Phil 10.30.18

7:00 – 3:30 ASRC PhD

  • Search as embodies in the “Ten Blue Links” meets the requirements of a Parrow “Normal Accident”
    • The search results are densely connected. That’s how PageRank works. Even latent connections matter.
    • The change in popularity of a page rapidly affects the rank. So the connections are stiff
    • The relationships of the returned links both to each other and to the broader information landscape in general is hidden.
    • An additional density and stiffness issue is that everyone uses Google, so there is a dense, stiff connection between the search engine and the population of users
  • Write up something about how
    • ML can make maps, which decrease the likelihood of IR contributing to normal accidents
    • AI can use these maps to understand the shape of human belief space, and where the positive regions and dangerous sinks are.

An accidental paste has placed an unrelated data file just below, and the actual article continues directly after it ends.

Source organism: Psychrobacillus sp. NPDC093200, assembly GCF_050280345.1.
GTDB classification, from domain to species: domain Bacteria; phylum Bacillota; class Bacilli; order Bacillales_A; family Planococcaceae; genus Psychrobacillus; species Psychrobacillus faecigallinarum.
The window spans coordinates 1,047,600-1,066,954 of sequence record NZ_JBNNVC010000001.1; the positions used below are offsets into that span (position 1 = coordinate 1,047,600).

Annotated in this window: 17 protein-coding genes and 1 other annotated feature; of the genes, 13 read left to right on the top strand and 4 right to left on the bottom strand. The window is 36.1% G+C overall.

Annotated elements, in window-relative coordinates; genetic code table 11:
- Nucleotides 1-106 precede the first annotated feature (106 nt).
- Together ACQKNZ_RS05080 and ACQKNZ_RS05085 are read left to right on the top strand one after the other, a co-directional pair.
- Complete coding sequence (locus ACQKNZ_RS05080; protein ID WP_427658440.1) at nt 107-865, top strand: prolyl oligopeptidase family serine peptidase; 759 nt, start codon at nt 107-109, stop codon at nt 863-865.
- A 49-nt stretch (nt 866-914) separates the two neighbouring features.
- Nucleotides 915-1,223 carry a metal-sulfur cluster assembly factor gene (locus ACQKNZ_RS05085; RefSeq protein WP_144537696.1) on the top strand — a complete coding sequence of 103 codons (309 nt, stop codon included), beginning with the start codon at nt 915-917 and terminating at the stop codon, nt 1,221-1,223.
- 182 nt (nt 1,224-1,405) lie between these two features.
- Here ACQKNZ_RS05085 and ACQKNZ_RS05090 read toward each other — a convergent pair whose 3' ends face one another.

• Two measures for maps are the concepts or Range and length. Range is the distance that a trajectory can be placed on the map and remain contiguous. Length is the total distance that a trajectory travels, independent of the map its placed on.
  • Write up the basic algorithm of ML to map production
    • Take a set of trajectories that are known to be in the same belief region (why JuryRoom is needed) as the input
    • Generate an N-dimensional coordinate frame that best preserves length over the greatest range.
    • What is used as the basis for the trajectory may matter. The range (at a minimum), can go from letters to high-level topics. I think any map reconstruction based on letters would be a tangle, with clumps around TH, ER, ON, and AN. At the other end, an all-encompassing meta-topic, like WORDS would be a single, accurate, but useless single point. So the map reconstruction will become possible somewhere between these two extremes.
  • The Nietzsche text is pretty good. In particular, check out the way the sentences form based on the seed  “s when one is being cursed.
    • the fact that the spirit of the spirit of the body and still the stands of the world
    • the fact that the last is a prostion of the conceal the investion, there is our grust